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Thread: Good afternoon

  1. #1
    Join Date
    Sep 2018
    Posts
    2

    Default Good afternoon

    I just joined today, to read up on the Kahr handguns and ask a few questions. I am looking at purchasing a Kahr CW 9, for personal home protection. I live in the country, and there are a lot of "loonies" running around. I have several shotguns and rifles in my gun cabinet but would fill safer with a handgun in my bedroom, within reach. The CW 9 is in my price range, and the only question I have is reliability. I've read online a few people stating that the manufacturer advises shooting 100 rounds in this gun to establish reliability. Is this true?
    thanks,
    Coadman

  2. #2
    Join Date
    Sep 2009
    Location
    Wet & Wild Pacific NW
    Posts
    27,861

    Default

    Howdy Coadman,

    Your question has been asked a few times and is a good one. Kahr actually recommends 200 rounds for break in.
    it may or may not need that. The deal is if it's balky (and it most likely won't be) they want you to shoot it enough to make sure it's had a chance to work itself out (or not).

    Personally I think all guns require a break in. Kahr is just one of the few that is open and up front with it. Many of course believe that they paid all this money for a gun and it should work perfectly right out of the box. Most actually do, but some don't.
    There are guns that cost 1000's of dollars that recommend and need a break in.

    I also don't have faith in a gun until I've put a lot more than 200 through it with zero issues.

    We've heard of very few issues with the CW 9 and I seriously doubt you'll have any issues.

    Welcome, glad you found us.
    http://bawanna45.wix.com/bawannas-grip-emporium#!
    In Memory of Paul "Dietrich" Stines.
    Dad: Say something nice to your cousin Shirley
    Dietrich: For a fat girl you sure don't sweat much.
    Cue sound of Head slap.

    RIP Muggsy & TMan

  3. #3
    Join Date
    Jan 2010
    Location
    Near the Gila Mountains in SW AZ.
    Posts
    4,607

    Default

    Well said Bawanna!

    Welcome to the forums Coadman!

    Regards,
    Greg
    [<a href=http://i43.tinypic.com/2n7fnux.gif target=_blank>http://i43.tinypic.com/2n7fnux.gif</a>

  4. #4
    Join Date
    Apr 2018
    Posts
    110

    Default

    Welcome Coadman! As you have probably read (hence your question), Kahr builds them tight (awesome in my opinion), possibly requiring some run time to loosen up enough to not restrict their own actions. You MIGHT speed up the process a bit while saving some dough and frustration at the same time.
    You can remove the magazine, and any rounds of course, and rack it a few (hundred) times. Iíve found it to be less taxing if you hold the slide and push the grip away from you rather than holding the grip and pulling the slide towards you. You can also leave the slide locked back overnight. The dry racking will break in the recoil system as will leaving it locked open overnight. The dry racking will also help the slide and slide rails mate/smooth out. Add some snap caps for trigger action and you can do a lot of breaking in without buying a lot of ammo, or having a potentially frustrating day at the range. I learned the hard way to always take a few other pistols to the range when shooting a new one (of any make or model), just in case it balks. They usually wont refund range fees if your gun wonít run. But, being in the country, maybe range fees are not a concern?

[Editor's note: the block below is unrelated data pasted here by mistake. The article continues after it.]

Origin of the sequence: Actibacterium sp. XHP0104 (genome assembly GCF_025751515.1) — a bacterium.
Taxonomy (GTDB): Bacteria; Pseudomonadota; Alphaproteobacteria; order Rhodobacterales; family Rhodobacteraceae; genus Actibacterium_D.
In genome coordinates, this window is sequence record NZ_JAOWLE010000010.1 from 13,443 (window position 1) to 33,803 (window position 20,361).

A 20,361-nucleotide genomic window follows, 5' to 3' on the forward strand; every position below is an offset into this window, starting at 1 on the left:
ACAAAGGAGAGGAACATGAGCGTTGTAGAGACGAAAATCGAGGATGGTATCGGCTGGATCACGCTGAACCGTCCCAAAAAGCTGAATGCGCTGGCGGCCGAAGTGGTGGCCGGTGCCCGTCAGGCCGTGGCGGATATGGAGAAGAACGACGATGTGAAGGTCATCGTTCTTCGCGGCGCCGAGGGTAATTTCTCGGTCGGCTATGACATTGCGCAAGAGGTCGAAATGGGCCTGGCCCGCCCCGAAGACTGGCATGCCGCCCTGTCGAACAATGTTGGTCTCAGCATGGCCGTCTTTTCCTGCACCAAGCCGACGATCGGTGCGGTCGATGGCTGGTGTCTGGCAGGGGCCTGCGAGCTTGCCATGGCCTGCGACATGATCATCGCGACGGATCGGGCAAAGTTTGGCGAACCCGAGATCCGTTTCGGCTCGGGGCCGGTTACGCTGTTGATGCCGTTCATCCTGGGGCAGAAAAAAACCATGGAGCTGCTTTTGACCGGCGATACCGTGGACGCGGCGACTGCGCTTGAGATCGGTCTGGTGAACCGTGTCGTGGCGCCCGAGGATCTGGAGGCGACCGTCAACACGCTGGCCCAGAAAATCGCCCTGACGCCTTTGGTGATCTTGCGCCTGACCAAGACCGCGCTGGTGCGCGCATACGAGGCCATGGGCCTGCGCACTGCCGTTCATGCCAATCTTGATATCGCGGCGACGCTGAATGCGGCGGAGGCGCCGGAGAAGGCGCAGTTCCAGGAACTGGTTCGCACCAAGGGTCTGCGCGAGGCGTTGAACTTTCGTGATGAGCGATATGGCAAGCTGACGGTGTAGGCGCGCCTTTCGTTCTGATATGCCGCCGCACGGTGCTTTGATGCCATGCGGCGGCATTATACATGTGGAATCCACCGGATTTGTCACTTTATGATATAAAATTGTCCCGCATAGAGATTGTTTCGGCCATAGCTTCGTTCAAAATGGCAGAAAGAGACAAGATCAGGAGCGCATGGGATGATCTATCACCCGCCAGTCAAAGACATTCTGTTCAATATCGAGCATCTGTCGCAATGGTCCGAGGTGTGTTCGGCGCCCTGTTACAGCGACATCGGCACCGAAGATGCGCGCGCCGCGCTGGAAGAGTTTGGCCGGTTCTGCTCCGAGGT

Happy shooting and hope you like your new toy!

  5. #5
    Join Date
    Sep 2018
    Posts
    2

    Default

    Quote Originally Posted by BirdsThaWord View Post
    Welcome Coadman! As you have probably read (hence your question), Kahr builds them tight (awesome in my opinion), possibly requiring some run time to loosen up enough to not restrict their own actions. You MIGHT speed up the process a bit while saving some dough and frustration at the same time.
    You can remove the magazine, and any rounds of course, and rack it a few (hundred) times. Iíve found it to be less taxing if you hold the slide and push the grip away from you rather than holding the grip and pulling the slide towards you. You can also leave the slide locked back overnight. The dry racking will break in the recoil system as will leaving it locked open overnight. The dry racking will also help the slide and slide rails mate/smooth out. Add some snap caps for trigger action and you can do a lot of breaking in without buying a lot of ammo, or having a potentially frustrating day at the range. I learned the hard way to always take a few other pistols to the range when shooting a new one (of any make or model), just in case it balks. They usually wont refund range fees if your gun wonít run. But, being in the country, maybe range fees are not a concern?
    Happy shooting and hope you like your new toy!
    Thanks for the tips! When I do find the gun I'm looking for I'll try the "dry racking" technique you mentioned, Im all for saving money on ammo. As you mentioned, range fees are not a concern. I'm a farmer/rancher, so I have plenty of wide,open spaces to practice with any type gun.
    Jim

  6. #6
    Join Date
    Sep 2009
    Location
    Wet & Wild Pacific NW
    Posts
    27,861

    Default

    Got a spare room. I'm partial to wide open spaces especially where I can shoot any type of gun when I want.

    I don't eat much, don't take up much space and come from a long line of farmer/ranchers.
    http://bawanna45.wix.com/bawannas-grip-emporium#!
    In Memory of Paul "Dietrich" Stines.
    Dad: Say something nice to your cousin Shirley
    Dietrich: For a fat girl you sure don't sweat much.
    Cue sound of Head slap.

    RIP Muggsy & TMan

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